Thanksgiving in the Buff

This year we're going naked for Thanksgiving. I think my two-year-old has the right idea. Lately he has taken to walking around with just his Nemo sandals on. That's all he wants to wear. I hardly have the energy to make him wear a little shirt and tie and dress slacks.

Besides, we live in California and it's been eighty degrees for the past three days. We don't know whether to put out our inflatable snowman or the inflatable swimming pool.

You should see our turkey this year. It's a real hybrid. There are nine wings and necks (for the cats) and five drumsticks (for the kids).

It's a good thing that we aren't expecting anyone to join us in the celebration this year either. It takes guts to sit buck-naked at the table and keep your eyes on the melting Jell-O salad.

I asked the kids what sides they wanted to go with the turkey. Corn-on-the-cob is certainly something Squanto and the pilgrims might have eaten, but watermelon? I think the unusual weather has gone to all the kids' heads.

You can't really blame them. It's beginning to look a lot like suntans, not Thanksgiving or Christmas.

However, my husband is from Australia. This is perfectly okay with him. In Australia, Santa surfs when he comes to town. There's no such thing as a white Christmas.

At this time of the year it's more traditional for him to be eating barbeques, with cold salads instead of hot sides. But, if you are going to do it naked, you really want to be wearing an apron — sizzling fat from the barbeque can put a real damper on your holiday spirit, if you know what I mean.

That's why I've got to get to the local store and pick up all the French Maid costumes leftover from Halloween. They're 75% off now. Of course, the two-year-old won't shed this costume. He's got a thing for frills.

I can just picture the looks on the faces of family and friends when they receive this year's Christmas card photo. It's so difficult to find a greeting card that really stands out. Homemade is always the best. This one will be talked about for years to come. Especially since it's of us sitting on the sofa in mini-skirts with my husband front and center. On second thought, maybe we shouldn't send one to Grandma this year.

The moral of the story is this. Don't be afraid to try new things and start new traditions. You never know which will become a keeper. Have lots of fun. Bon apetit!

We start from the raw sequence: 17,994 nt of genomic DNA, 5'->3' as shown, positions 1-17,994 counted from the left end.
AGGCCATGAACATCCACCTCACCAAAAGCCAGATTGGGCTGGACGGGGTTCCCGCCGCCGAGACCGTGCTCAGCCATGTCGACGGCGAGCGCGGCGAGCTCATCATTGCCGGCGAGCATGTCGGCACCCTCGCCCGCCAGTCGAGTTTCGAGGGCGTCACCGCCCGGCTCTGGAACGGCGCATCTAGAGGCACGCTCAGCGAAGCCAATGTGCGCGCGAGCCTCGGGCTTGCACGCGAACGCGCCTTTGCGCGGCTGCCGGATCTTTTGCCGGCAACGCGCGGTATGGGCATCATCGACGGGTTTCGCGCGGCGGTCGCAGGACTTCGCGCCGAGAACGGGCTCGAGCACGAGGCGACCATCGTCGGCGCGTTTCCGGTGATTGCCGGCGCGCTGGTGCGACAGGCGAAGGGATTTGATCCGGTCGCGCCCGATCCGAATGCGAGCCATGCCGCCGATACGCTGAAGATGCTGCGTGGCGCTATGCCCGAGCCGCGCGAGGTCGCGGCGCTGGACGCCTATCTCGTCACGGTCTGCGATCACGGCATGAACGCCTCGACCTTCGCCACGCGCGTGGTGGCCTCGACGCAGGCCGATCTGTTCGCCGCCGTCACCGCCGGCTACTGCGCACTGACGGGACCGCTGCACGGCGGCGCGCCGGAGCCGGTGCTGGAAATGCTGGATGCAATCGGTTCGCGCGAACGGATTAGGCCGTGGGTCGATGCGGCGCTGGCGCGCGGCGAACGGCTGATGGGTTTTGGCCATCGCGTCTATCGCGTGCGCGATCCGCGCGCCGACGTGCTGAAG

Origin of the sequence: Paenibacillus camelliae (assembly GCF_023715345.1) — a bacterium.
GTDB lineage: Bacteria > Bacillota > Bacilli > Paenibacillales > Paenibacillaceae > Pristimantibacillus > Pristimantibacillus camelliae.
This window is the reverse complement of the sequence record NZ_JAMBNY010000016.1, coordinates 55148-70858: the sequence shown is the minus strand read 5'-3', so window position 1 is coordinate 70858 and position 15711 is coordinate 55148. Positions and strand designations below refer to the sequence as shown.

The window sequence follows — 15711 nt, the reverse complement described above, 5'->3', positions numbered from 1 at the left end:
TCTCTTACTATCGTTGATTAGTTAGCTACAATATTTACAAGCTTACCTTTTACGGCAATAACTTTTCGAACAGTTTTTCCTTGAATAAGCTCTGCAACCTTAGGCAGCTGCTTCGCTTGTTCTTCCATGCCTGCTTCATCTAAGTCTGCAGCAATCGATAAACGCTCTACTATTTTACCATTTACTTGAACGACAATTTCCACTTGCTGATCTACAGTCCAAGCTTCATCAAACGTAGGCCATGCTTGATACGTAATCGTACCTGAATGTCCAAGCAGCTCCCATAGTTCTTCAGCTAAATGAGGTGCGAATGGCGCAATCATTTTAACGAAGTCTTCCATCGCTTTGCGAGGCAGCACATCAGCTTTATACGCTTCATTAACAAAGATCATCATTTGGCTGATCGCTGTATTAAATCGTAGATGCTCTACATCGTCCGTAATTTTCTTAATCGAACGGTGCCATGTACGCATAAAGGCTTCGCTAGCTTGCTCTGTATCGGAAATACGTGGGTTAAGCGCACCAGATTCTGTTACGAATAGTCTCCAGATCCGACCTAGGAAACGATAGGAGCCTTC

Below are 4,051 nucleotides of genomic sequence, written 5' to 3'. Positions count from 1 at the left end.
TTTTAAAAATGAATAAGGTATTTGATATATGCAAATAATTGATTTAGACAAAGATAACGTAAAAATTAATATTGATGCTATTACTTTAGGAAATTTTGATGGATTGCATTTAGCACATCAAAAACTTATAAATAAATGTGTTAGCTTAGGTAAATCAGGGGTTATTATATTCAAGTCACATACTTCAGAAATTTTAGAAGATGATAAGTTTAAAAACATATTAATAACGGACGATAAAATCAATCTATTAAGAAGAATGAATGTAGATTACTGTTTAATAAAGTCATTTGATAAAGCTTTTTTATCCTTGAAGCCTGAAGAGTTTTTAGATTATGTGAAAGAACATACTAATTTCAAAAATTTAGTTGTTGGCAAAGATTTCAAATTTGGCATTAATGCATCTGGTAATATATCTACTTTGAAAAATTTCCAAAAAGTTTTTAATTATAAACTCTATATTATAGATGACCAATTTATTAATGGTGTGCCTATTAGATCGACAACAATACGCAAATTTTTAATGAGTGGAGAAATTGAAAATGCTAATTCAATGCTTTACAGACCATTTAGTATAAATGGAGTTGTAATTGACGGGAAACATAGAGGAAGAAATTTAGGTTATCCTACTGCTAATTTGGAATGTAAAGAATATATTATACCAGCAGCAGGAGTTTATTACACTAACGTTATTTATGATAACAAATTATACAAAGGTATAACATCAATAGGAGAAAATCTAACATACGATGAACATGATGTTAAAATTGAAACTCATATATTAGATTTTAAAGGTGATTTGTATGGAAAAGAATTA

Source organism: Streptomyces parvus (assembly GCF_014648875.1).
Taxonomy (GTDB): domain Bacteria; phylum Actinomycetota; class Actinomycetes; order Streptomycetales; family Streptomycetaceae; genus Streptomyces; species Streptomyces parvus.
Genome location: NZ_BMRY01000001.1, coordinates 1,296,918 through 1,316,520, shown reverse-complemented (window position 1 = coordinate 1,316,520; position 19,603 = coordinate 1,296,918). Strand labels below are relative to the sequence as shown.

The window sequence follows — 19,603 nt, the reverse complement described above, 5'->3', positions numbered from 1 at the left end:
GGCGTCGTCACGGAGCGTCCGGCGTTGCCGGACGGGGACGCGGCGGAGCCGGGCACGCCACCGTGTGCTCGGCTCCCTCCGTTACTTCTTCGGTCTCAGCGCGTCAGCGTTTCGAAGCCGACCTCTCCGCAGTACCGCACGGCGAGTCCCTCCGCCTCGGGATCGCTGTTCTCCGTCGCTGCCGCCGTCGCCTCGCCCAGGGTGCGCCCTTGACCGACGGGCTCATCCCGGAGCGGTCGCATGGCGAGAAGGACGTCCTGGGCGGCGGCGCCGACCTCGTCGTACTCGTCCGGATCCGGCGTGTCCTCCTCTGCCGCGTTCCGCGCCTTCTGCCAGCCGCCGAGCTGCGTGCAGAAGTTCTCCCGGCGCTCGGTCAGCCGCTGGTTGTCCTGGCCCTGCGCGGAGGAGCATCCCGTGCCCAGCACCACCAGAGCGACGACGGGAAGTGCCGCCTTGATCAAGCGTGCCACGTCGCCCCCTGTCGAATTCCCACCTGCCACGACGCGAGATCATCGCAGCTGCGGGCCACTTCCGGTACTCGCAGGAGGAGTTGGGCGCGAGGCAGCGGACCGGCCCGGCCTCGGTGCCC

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  • Guest


    Maybe I’m missing the point of the article, but it seems like the author has missed the point of the holidays. I didn’t know the point was to “start new traditions…you never know which will become a keeper” and “have lots of fun.”

    Has the author considered why Thanksgiving is a holiday set aside to give thanks to God for our blessings, and that Christmas is for celebrating the birth of our Lord Jesus?

    Since this is a “Parenting and Family” article, how about teaching the children why we have Thanksgiving and Christmas.

    I have no idea why this article is on catholicexchange. It’s completely secular. Is it supposed to be humor?

  • Guest

    If anything recommends and cautions about family, it is the unpredictability of pre-reason children. They are just adorably wacky! And, I think that of humor and mutual reflection in memories, this article also gives a slant that says that when Christ demanded that the children be permitted to come to Him, at least one child, and probably a little boy – girls like clothes – had dumped his clothes somewhere, to his Mom’s despair.

    This Mom, Mrs. Barker, says that even the frivolity of nudity that is of a child’s view can have a touch of ‘tradition’ as well as fun. The specific ‘traditon’ need last no more than the one year. The real tradition is that their family celebrate together of holidays, feasts and just being family.

    In a few words: “Got a family? Get naked your own way.”

    I remain your obedient servant, but God’s first,

    Pristinus Sapienter

    (wljewell or …

  • Guest

    We have eight children. Yes, two-year-old boys do run around naked more than any other demographic, but still.

    I don’t understand the author’s delight in, as examples, having no guests for the holidays and her suggestion of a French maid’s outfit for her husband to wear while grilling.

    Too weird.